As a positive control for PCR reactions, PCR amplification of an insect gene (EF1-α) was always performed on DNA from non-treated and antibiotic-treated individuals. A signal of similar intensity corresponding to EF1-α was obtained for all individuals.

(ii) Physiological conditions of yellow leaves

To control for possible effects of the physiological status of individual yellow leaves on insect survival, experiments were performed where treated and untreated females oviposited on the same leaf simultaneously. Different concentrations of antibiotics (0%, 0.25%, 0.5% and 1% in 40% glucose solution) were provided to G0 females by the abovementioned method. During the second generation (G2), the proportion of eaten tissues and the relative area of green and yellow tissues within the mine were measured 7 days after hypermetamorphosis occurred (i.e. 22 days post-emergence) corresponding to the end of the fourth instar (L4 larval stage: 6.9 ± 0.9 days). Measures were conducted on mines from L4 instars in order to ensure that a sufficient amount of uneaten tissue remained within the mine and in order to make sure that all larvae (treated and untreated) were still alive. Indeed, by the end of the fifth instar (17 days post-hypermetamorphosis; L4–L5 larval stages: 17 ± 2.5 days), on yellow leaves most of the 1 per cent antibiotic-treated larvae were dead (see §3). Concentration of cytokinins in the corresponding mined leaf tissues were also measured for untreated (n = 9) and 1 per cent antibiotic solution-treated insects (n = 7). A subset of individuals was also allowed to pursue its development after the L4 larval stage and to complete the entire life cycle. Larval survival of untreated (n = 10) and 1 per cent antibiotic solution-treated insects (n = 12) was recorded.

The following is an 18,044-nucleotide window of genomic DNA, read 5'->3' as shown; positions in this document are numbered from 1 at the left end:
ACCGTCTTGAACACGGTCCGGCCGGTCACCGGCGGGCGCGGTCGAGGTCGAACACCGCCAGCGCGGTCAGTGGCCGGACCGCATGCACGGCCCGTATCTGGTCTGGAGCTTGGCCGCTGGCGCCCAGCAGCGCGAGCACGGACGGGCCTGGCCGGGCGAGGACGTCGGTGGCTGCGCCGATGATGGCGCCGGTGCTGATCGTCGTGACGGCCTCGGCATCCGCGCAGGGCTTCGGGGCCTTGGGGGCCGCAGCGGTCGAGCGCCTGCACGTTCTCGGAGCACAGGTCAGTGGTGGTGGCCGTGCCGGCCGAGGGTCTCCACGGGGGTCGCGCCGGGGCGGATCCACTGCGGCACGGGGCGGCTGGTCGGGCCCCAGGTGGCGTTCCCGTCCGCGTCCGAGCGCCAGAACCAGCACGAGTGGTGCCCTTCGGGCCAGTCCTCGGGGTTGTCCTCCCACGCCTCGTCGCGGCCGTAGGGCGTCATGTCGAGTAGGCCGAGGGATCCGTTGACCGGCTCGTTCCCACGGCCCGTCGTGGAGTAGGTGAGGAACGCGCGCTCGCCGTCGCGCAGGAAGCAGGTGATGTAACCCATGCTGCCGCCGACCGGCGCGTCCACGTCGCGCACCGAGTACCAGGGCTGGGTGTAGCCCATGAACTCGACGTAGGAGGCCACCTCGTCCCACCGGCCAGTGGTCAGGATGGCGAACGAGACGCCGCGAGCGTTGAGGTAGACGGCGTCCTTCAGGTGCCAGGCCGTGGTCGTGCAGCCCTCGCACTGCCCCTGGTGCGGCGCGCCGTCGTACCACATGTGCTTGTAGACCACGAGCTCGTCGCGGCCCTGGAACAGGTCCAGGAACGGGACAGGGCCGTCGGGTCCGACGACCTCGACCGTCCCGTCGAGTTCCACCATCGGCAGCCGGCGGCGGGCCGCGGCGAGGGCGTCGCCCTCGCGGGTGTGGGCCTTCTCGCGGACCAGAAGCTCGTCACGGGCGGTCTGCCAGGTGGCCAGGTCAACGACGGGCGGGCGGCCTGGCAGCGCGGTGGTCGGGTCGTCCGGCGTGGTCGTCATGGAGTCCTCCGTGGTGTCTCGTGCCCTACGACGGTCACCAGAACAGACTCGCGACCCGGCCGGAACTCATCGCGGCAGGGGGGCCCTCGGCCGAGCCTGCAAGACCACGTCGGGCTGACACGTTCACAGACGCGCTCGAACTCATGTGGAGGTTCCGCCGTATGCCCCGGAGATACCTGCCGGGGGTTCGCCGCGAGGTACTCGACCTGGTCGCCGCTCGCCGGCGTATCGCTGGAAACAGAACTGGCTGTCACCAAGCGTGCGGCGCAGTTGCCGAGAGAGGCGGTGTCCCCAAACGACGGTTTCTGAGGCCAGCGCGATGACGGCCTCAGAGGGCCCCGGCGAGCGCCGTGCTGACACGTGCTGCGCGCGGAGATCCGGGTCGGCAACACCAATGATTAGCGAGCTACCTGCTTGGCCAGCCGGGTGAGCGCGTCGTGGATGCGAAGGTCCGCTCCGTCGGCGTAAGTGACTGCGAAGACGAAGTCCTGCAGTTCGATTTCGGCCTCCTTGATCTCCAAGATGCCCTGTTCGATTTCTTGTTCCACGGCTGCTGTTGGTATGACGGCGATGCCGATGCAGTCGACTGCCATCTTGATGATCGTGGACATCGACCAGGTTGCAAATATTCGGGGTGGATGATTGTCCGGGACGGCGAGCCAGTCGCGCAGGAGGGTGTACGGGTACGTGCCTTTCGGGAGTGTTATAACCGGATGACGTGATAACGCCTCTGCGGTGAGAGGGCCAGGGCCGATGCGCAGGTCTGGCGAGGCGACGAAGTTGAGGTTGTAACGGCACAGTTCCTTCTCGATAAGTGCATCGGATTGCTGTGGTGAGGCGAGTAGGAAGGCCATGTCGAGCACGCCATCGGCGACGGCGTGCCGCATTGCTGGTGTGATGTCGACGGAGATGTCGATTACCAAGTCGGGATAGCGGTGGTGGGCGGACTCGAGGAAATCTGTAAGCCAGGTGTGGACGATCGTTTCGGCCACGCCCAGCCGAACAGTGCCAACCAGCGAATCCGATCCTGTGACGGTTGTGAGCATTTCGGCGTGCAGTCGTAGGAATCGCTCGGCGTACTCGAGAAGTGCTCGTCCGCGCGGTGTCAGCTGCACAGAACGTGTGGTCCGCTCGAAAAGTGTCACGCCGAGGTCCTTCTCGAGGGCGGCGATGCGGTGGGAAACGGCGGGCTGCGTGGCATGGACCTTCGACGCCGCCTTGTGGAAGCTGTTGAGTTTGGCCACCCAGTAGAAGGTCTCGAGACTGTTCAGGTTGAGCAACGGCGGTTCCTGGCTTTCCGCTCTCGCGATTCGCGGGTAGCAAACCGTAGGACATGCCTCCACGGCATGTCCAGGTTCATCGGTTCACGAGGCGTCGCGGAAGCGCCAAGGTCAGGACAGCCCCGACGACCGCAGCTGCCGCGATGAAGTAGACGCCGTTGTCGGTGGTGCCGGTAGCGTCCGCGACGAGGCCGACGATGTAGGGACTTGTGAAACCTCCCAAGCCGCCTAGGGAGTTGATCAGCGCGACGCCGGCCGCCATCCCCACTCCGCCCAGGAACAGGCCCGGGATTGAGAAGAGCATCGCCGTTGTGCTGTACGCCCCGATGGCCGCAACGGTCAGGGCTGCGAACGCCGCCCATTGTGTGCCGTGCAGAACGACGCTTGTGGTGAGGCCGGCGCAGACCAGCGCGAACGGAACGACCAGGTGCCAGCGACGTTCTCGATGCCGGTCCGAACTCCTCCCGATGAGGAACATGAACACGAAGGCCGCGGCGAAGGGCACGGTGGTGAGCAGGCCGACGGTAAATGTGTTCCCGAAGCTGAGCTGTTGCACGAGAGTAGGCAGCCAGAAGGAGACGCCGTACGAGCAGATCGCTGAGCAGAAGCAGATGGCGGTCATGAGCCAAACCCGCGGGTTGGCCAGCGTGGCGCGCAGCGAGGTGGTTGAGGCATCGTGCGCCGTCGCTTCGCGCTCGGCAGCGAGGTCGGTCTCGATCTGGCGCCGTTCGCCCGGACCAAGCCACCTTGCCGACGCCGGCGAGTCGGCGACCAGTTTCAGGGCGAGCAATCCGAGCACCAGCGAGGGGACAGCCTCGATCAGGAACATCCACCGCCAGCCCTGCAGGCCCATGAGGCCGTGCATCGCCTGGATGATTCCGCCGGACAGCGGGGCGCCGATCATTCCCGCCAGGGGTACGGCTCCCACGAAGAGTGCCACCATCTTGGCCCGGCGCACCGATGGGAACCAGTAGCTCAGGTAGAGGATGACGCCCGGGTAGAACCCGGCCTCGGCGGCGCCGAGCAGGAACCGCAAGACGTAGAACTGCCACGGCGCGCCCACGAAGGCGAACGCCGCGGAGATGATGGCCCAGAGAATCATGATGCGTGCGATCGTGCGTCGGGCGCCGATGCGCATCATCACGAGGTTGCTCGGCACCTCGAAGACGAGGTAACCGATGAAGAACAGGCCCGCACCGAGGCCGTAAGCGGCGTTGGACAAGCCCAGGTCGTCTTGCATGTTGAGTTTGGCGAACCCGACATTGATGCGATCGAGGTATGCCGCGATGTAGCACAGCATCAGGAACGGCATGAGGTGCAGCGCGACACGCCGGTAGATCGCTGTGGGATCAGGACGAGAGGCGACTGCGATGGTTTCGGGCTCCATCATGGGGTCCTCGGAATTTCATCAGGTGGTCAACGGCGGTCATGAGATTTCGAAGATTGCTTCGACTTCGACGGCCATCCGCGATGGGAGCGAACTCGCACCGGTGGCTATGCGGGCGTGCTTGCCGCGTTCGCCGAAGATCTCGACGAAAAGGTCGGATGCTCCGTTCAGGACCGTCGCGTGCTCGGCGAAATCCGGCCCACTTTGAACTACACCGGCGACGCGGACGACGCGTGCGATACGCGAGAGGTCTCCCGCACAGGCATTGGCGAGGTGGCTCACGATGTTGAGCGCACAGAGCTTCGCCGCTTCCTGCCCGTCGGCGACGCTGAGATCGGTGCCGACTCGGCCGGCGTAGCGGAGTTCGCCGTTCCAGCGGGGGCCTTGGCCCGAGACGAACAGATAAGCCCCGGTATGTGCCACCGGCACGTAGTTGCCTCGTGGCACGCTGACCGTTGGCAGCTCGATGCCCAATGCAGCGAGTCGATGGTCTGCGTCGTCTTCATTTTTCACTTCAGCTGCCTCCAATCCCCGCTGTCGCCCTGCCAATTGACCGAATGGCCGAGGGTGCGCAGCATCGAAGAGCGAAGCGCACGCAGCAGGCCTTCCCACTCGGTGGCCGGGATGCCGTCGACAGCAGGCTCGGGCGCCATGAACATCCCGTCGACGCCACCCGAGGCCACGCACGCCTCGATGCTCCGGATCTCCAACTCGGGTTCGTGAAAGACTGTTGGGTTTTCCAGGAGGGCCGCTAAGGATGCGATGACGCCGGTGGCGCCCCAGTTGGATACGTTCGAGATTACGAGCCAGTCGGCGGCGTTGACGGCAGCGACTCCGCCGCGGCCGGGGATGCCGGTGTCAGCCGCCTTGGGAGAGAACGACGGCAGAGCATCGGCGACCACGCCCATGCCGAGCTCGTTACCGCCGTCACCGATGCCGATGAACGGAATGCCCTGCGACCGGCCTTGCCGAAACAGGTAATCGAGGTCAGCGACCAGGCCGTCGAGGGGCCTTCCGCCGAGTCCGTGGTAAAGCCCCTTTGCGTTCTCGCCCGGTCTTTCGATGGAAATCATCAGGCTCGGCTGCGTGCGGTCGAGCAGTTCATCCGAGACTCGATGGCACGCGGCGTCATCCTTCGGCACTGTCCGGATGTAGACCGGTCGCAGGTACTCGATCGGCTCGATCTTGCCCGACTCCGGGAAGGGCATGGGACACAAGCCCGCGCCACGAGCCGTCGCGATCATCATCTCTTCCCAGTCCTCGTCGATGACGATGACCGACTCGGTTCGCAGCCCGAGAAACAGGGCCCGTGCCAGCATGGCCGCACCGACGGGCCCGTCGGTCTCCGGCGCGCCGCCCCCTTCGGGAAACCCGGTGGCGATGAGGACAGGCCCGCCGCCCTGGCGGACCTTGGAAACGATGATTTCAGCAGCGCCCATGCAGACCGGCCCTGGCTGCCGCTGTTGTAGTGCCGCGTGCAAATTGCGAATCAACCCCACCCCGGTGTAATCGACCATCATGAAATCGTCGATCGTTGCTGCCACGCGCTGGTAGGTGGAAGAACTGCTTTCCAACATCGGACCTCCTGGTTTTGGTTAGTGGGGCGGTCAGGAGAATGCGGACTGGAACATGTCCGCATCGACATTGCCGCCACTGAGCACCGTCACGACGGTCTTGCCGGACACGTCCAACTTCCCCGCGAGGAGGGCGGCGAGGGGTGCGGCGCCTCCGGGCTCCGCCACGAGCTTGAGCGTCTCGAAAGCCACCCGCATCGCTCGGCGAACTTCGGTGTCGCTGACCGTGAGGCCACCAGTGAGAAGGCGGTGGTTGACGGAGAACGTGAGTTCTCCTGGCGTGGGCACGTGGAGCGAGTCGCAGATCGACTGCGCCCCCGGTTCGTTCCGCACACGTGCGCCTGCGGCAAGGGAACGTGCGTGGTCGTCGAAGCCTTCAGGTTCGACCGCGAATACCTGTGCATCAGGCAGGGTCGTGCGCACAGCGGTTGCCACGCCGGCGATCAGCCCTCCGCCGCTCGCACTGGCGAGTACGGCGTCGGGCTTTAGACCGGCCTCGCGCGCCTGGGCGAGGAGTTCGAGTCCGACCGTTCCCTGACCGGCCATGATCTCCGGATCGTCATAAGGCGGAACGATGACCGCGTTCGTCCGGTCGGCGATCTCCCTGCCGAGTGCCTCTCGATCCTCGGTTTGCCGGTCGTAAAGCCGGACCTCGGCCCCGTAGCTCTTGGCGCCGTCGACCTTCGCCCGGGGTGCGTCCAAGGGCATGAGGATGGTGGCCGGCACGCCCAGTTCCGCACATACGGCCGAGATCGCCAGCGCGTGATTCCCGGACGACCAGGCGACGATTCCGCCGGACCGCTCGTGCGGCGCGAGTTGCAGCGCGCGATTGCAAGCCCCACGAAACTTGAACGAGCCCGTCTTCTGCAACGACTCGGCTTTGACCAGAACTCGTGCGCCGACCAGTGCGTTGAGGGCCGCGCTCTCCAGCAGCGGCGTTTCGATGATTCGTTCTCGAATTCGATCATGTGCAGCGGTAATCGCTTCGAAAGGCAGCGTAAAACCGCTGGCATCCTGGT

Feeding patterns were captured using a digital camera (Nikon D70s) and pictures were analysed using the Matlab environment to convert images to binary images based on thresholds (image processing toolbox) (Djemaï et al. 2000; Stevens et al. 2007). Each image was partitioned into mine and background. Grey-scale images were then converted to binary ones using thresholding. A binary image allowed us to calculate the surface of both intact tissues and eaten areas. The total area of the mine is the sum of both surfaces. The proportion of green and yellow uneaten tissues was calculated using the same procedure with different thresholds.